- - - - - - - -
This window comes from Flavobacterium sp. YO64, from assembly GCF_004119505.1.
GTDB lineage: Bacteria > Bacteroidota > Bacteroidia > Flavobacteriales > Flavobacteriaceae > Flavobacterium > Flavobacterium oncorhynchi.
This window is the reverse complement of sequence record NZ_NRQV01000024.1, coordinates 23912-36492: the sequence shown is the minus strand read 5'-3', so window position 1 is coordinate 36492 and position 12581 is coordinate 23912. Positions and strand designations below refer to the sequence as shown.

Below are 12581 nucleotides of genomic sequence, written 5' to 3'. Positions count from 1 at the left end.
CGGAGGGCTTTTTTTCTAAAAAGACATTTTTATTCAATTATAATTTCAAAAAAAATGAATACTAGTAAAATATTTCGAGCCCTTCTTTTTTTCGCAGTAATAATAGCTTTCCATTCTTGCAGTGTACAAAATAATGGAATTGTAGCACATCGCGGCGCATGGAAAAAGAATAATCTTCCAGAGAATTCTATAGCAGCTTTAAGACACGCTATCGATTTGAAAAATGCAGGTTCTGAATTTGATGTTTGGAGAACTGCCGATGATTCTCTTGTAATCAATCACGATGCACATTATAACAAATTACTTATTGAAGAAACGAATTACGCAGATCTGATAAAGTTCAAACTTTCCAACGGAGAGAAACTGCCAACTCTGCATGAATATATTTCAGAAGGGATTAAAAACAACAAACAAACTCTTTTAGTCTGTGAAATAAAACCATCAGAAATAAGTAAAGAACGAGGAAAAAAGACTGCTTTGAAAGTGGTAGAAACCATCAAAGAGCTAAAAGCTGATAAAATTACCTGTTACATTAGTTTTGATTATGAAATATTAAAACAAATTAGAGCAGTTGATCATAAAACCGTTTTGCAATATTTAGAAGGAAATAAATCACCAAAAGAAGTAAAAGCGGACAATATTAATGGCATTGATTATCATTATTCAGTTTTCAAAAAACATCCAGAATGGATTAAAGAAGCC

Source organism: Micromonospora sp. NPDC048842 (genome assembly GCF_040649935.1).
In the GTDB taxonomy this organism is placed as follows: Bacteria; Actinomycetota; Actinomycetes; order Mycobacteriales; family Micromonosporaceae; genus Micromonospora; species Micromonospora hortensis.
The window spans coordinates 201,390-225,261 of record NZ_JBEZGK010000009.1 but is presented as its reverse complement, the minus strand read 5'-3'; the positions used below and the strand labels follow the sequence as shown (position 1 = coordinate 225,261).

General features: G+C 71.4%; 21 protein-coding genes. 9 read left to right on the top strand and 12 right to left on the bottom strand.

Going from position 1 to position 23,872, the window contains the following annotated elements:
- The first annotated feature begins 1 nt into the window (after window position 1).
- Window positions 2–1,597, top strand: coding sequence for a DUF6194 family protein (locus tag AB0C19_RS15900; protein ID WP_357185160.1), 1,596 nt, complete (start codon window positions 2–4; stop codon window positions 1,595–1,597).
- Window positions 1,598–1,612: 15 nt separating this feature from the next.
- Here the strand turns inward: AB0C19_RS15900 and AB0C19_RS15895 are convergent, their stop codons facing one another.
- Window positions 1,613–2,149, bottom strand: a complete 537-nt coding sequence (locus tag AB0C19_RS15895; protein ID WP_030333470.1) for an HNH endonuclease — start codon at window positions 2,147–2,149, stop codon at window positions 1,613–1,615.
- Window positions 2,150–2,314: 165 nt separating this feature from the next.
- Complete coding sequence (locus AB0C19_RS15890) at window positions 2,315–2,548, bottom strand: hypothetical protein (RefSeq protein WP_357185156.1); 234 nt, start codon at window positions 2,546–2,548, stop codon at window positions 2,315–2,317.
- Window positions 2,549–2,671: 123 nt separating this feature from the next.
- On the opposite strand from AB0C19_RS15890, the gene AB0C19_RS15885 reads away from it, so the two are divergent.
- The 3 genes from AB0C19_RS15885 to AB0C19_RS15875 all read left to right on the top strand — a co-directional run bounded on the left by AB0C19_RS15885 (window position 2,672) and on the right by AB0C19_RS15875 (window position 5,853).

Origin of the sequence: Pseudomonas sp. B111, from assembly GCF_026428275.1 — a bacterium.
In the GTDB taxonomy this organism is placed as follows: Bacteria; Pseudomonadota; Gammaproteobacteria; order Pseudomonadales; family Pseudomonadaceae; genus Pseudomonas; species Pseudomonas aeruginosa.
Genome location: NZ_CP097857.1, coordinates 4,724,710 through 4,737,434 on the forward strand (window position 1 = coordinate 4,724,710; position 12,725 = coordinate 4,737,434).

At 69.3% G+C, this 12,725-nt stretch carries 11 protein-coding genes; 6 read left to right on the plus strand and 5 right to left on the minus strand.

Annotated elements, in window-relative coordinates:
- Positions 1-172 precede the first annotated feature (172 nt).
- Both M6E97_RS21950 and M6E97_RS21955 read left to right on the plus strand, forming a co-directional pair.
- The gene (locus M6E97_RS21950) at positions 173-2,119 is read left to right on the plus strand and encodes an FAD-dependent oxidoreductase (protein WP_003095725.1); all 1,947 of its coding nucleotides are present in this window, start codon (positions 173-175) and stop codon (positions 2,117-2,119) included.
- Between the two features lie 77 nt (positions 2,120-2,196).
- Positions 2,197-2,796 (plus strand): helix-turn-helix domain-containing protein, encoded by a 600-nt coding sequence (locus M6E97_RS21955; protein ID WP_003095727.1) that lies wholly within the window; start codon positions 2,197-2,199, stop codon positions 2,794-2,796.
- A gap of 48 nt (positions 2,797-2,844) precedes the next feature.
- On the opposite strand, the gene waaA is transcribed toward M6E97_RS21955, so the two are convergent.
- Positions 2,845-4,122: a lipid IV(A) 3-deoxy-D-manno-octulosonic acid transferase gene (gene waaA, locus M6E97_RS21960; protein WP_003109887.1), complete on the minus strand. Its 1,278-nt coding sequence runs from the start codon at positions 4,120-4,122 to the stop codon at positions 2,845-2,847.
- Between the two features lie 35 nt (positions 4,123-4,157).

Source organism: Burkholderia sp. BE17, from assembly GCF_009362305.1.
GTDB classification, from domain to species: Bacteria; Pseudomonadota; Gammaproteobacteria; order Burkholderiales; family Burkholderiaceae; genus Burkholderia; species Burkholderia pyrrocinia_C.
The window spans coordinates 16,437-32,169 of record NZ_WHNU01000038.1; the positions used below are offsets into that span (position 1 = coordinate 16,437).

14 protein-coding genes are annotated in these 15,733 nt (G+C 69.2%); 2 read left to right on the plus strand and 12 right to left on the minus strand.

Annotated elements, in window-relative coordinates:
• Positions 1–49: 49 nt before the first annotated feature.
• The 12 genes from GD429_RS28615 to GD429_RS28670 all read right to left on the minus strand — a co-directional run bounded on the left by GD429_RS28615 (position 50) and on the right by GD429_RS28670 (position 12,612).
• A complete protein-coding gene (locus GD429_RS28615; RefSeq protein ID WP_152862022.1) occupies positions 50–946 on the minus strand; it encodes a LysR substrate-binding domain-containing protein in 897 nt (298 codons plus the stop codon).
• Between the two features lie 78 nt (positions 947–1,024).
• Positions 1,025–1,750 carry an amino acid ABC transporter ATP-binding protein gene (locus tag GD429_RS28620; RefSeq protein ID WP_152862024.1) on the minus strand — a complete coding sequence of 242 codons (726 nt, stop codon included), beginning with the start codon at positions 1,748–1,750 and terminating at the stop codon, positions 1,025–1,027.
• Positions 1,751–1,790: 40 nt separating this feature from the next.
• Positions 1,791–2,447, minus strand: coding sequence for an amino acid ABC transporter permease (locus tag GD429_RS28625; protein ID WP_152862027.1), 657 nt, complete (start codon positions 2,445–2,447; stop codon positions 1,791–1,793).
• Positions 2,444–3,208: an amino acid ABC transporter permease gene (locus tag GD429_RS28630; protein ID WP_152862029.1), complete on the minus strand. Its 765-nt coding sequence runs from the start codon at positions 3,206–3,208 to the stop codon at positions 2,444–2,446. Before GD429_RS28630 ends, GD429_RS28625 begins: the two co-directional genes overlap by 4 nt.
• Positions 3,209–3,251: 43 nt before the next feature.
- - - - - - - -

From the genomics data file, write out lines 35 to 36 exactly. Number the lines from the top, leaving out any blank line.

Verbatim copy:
Source organism: Burkholderia sp. BE17, from assembly GCF_009362305.1.
GTDB classification, from domain to species: Bacteria; Pseudomonadota; Gammaproteobacteria; order Burkholderiales; family Burkholderiaceae; genus Burkholderia; species Burkholderia pyrrocinia_C.